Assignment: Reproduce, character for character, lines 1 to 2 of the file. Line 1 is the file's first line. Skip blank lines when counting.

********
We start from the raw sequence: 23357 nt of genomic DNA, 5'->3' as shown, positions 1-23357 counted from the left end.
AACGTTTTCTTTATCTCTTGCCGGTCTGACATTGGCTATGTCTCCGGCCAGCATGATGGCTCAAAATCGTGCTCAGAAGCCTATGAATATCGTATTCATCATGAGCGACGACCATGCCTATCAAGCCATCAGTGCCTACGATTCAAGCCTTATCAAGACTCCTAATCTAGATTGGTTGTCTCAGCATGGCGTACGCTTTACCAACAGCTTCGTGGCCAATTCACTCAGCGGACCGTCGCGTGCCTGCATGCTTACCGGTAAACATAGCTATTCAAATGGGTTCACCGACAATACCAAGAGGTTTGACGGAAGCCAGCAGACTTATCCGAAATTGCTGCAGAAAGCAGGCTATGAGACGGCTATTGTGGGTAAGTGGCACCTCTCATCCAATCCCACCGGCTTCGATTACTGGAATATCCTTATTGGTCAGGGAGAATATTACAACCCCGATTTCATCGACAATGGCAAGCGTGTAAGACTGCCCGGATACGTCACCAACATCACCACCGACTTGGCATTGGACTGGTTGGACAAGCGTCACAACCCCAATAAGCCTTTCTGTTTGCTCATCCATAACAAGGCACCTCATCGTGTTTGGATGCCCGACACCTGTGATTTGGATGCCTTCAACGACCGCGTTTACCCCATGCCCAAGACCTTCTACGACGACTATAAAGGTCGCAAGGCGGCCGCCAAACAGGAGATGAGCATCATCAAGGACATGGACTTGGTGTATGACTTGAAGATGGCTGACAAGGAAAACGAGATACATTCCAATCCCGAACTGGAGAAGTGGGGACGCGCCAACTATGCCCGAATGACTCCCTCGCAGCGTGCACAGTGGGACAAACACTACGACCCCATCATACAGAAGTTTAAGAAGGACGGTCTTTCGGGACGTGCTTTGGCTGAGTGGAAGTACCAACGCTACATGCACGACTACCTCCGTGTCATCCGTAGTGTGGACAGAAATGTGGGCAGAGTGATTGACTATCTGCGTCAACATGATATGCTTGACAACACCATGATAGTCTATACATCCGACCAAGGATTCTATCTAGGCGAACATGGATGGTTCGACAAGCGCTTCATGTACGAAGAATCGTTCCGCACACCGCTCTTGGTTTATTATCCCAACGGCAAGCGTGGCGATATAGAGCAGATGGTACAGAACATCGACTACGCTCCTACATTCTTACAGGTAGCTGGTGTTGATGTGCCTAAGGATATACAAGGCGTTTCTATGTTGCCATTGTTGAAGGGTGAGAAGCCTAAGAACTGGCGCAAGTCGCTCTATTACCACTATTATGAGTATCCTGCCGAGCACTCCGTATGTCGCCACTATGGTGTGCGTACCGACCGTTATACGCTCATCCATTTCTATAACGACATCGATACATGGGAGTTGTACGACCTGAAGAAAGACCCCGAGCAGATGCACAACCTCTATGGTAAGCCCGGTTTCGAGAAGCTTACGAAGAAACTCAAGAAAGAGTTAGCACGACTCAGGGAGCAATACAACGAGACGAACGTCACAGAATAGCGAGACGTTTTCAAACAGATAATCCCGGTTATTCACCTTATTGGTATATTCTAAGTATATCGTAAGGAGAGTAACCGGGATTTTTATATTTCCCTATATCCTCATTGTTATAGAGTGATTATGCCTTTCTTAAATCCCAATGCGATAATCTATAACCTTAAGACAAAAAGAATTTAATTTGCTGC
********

We start from the raw sequence: 23357 nt of genomic DNA, 5'->3' as shown, positions 1-23357 counted from the left end.
AACGTTTTCTTTATCTCTTGCCGGTCTGACATTGGCTATGTCTCCGGCCAGCATGATGGCTCAAAATCGTGCTCAGAAGCCTATGAATATCGTATTCATCATGAGCGACGACCATGCCTATCAAGCCATCAGTGCCTACGATTCAAGCCTTATCAAGACTCCTAATCTAGATTGGTTGTCTCAGCATGGCGTACGCTTTACCAACAGCTTCGTGGCCAATTCACTCAGCGGACCGTCGCGTGCCTGCATGCTTACCGGTAAACATAGCTATTCAAATGGGTTCACCGACAATACCAAGAGGTTTGACGGAAGCCAGCAGACTTATCCGAAATTGCTGCAGAAAGCAGGCTATGAGACGGCTATTGTGGGTAAGTGGCACCTCTCATCCAATCCCACCGGCTTCGATTACTGGAATATCCTTATTGGTCAGGGAGAATATTACAACCCCGATTTCATCGACAATGGCAAGCGTGTAAGACTGCCCGGATACGTCACCAACATCACCACCGACTTGGCATTGGACTGGTTGGACAAGCGTCACAACCCCAATAAGCCTTTCTGTTTGCTCATCCATAACAAGGCACCTCATCGTGTTTGGATGCCCGACACCTGTGATTTGGATGCCTTCAACGACCGCGTTTACCCCATGCCCAAGACCTTCTACGACGACTATAAAGGTCGCAAGGCGGCCGCCAAACAGGAGATGAGCATCATCAAGGACATGGACTTGGTGTATGACTTGAAGATGGCTGACAAGGAAAACGAGATACATTCCAATCCCGAACTGGAGAAGTGGGGACGCGCCAACTATGCCCGAATGACTCCCTCGCAGCGTGCACAGTGGGACAAACACTACGACCCCATCATACAGAAGTTTAAGAAGGACGGTCTTTCGGGACGTGCTTTGGCTGAGTGGAAGTACCAACGCTACATGCACGACTACCTCCGTGTCATCCGTAGTGTGGACAGAAATGTGGGCAGAGTGATTGACTATCTGCGTCAACATGATATGCTTGACAACACCATGATAGTCTATACATCCGACCAAGGATTCTATCTAGGCGAACATGGATGGTTCGACAAGCGCTTCATGTACGAAGAATCGTTCCGCACACCGCTCTTGGTTTATTATCCCAACGGCAAGCGTGGCGATATAGAGCAGATGGTACAGAACATCGACTACGCTCCTACATTCTTACAGGTAGCTGGTGTTGATGTGCCTAAGGATATACAAGGCGTTTCTATGTTGCCATTGTTGAAGGGTGAGAAGCCTAAGAACTGGCGCAAGTCGCTCTATTACCACTATTATGAGTATCCTGCCGAGCACTCCGTATGTCGCCACTATGGTGTGCGTACCGACCGTTATACGCTCATCCATTTCTATAACGACATCGATACATGGGAGTTGTACGACCTGAAGAAAGACCCCGAGCAGATGCACAACCTCTATGGTAAGCCCGGTTTCGAGAAGCTTACGAAGAAACTCAAGAAAGAGTTAGCACGACTCAGGGAGCAATACAACGAGACGAACGTCACAGAATAGCGAGACGTTTTCAAACAGATAATCCCGGTTATTCACCTTATTGGTATATTCTAAGTATATCGTAAGGAGAGTAACCGGGATTTTTATATTTCCCTATATCCTCATTGTTATAGAGTGATTATGCCTTTCTTAAATCCCAATGCGATAATCTATAACCTTAAGACAAAAAGAATTTAATTTGCTGC